Was the Kerner Commission Report the Beginning of the ‘Unraveling of American Liberalism?’

Sandra Svoboda

A copy of the Kerner Commission report

Fifty years ago, the Kerner Commission appointed by then President Lyndon B. Johnson drafted a major report on the systemic and social factors that contributed to the civil unrest in Detroit in the summer of 1967.

The series of recommendations from the Kerner Commision were stark—that if housing, education, employment, and the media discrimination didn’t change dramatically for the better for black Americans, the country would be doomed to a cycle of untenable inequality.

The report stated: “Our nation is moving toward two societies, one black, one white—separate and unequal.”

Ultimately, President Johnson had little appetite to push for more policy changes beyond the Voting Rights Act of 1965 and Civil Rights Act of 1964, which he had already signed, so the commission’s recommendations were pushed to the side.

If bold policies had been enacted or sought in congress, what might our country look like today? And what might the progressive wing of our democratic system be fighting for 50 years after the rebellion—or riot—of 1967?

Steve Gillon is a history professor at the University of Oklahoma with an expertise in American history and politics. And he’s the author of a new book, Separate and Unequal: The Kerner Commission and the Unraveling of American Liberalism

Gillon speaks with Detroit Today host Stephen Henderson about the legacy of the Kerner Commission. 

According to Gillon, President Johnson didn’t expect the Kerner Commission to do more than “kick the can down the road…and provide him with some ammunition to go to Congress and continue funding for his existing programs.”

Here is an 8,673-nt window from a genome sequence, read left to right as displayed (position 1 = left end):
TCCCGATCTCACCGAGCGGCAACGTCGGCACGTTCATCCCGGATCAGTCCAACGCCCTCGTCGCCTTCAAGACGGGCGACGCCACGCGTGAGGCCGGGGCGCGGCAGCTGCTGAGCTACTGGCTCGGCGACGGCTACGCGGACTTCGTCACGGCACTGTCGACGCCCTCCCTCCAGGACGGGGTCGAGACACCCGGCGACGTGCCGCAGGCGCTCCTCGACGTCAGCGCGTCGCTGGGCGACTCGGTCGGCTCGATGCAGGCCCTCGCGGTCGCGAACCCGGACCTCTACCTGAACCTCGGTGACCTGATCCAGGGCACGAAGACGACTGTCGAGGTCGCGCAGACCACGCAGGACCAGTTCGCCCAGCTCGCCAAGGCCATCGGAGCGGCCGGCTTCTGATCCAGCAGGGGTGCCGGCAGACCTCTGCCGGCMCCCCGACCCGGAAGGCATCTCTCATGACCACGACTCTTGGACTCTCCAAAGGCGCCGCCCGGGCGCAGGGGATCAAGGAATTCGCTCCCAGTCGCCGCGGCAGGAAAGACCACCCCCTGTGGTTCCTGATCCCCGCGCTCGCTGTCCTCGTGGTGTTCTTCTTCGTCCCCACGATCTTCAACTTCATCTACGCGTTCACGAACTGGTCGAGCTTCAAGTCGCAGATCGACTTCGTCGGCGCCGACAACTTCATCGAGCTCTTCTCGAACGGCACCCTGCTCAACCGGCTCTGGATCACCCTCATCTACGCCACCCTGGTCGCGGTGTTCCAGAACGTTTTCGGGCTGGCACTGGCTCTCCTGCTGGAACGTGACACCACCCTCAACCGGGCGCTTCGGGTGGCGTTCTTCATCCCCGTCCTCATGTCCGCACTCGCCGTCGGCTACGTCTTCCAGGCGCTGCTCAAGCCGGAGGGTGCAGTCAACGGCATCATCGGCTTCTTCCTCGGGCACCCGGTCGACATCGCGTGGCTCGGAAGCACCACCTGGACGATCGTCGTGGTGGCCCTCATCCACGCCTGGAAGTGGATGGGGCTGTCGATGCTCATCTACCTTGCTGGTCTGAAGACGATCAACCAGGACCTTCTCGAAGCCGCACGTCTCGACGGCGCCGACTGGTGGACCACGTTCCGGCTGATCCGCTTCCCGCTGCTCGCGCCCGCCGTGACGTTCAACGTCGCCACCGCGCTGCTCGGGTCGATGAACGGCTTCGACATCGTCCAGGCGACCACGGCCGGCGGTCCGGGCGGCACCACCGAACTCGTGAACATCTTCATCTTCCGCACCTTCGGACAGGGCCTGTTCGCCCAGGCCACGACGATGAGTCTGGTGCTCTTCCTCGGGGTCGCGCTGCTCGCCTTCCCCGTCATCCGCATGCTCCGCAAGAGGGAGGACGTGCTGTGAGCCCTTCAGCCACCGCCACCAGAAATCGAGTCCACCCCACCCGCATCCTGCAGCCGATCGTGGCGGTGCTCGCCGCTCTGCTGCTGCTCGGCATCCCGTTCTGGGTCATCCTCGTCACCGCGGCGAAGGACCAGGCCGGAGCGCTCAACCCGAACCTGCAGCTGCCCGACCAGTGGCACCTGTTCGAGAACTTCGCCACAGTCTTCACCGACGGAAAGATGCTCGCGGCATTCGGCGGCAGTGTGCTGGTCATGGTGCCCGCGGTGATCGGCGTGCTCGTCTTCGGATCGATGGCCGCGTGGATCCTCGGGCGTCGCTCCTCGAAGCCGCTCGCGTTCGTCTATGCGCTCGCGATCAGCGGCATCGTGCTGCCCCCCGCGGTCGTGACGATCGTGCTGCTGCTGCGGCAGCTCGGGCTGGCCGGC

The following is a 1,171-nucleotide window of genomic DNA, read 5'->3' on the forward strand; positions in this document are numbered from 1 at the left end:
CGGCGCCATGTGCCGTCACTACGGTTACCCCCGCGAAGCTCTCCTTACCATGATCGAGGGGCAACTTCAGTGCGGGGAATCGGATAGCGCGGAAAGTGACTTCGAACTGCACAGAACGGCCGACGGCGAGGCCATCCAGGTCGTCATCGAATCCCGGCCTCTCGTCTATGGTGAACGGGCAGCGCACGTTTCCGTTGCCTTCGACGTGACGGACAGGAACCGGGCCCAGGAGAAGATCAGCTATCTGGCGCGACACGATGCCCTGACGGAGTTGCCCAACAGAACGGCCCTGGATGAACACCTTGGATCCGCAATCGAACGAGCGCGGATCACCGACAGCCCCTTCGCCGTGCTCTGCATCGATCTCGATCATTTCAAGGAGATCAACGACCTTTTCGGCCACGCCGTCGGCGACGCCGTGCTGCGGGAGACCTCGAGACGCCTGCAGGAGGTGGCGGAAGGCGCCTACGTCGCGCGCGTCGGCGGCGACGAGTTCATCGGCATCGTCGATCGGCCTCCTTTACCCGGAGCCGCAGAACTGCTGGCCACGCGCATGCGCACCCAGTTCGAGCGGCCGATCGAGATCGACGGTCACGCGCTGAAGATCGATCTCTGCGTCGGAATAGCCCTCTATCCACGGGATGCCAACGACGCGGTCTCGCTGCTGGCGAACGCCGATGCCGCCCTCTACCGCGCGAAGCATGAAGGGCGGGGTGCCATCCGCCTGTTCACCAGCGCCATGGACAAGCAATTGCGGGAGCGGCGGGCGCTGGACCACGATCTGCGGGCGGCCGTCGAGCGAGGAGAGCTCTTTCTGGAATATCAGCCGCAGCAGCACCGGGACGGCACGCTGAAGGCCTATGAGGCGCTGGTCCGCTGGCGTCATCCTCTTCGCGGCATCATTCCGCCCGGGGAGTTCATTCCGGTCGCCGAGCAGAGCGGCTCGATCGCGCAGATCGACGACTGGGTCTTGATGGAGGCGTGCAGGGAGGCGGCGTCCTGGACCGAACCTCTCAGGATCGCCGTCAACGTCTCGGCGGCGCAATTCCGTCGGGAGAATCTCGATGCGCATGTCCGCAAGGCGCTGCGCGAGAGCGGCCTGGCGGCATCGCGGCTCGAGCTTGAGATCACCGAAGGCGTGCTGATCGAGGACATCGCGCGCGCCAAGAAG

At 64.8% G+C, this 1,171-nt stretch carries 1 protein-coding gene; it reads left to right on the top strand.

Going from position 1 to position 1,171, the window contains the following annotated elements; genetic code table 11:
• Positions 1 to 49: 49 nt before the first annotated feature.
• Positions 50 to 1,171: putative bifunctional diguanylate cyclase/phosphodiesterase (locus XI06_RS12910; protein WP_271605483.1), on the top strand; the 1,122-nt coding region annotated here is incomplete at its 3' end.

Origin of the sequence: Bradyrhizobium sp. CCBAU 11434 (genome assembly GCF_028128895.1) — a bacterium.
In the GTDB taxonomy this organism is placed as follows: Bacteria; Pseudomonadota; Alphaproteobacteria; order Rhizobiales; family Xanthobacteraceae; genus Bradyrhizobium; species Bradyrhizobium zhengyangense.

This is not what happened. 

These commissioners went off on their own, came to realize that (President Johnson’s Great Society Program) was really not doing enough so they issued this bold report…that blamed white racism,” he says. “For eleven mainstream commissioners to issue a government report that blamed white racism in 1968 is pretty bold.” 

Gillon thinks progress has been made when it comes to structural racism in the United States. 

However, “for those people who are left behind in many of these decaying urban areas, whether it be in Newark or Detroit, they’re worse off. They’re separate and more unequal than they were 50 years ago.” 

Click on the audio player above for the full conversation. 

Image credit: Separate and Unequal/Basic Books

This post is a part of Detroit Journalism Cooperative.

The DJC is a partnership of six media outlets focused on telling critical stories of Detroit and creating engagement opportunities on-air, online and in the community. View the partners work at detroitjournalism.org.

Support for this project comes from the Corporation for Public Broadcasting, the John S. and James L. Knight Foundation, Renaissance Journalism’s Michigan Reporting Initiative and the Ford Foundation.

  

 

About the Author

Detroit Today

Dynamic and diverse voices. News, politics, community and the issues that define our region. Hosted by Pulitzer Prize-winning journalist Stephen Henderson, Detroit Today brings you fresh and perceptive views weekdays at 9 am and 7 pm.

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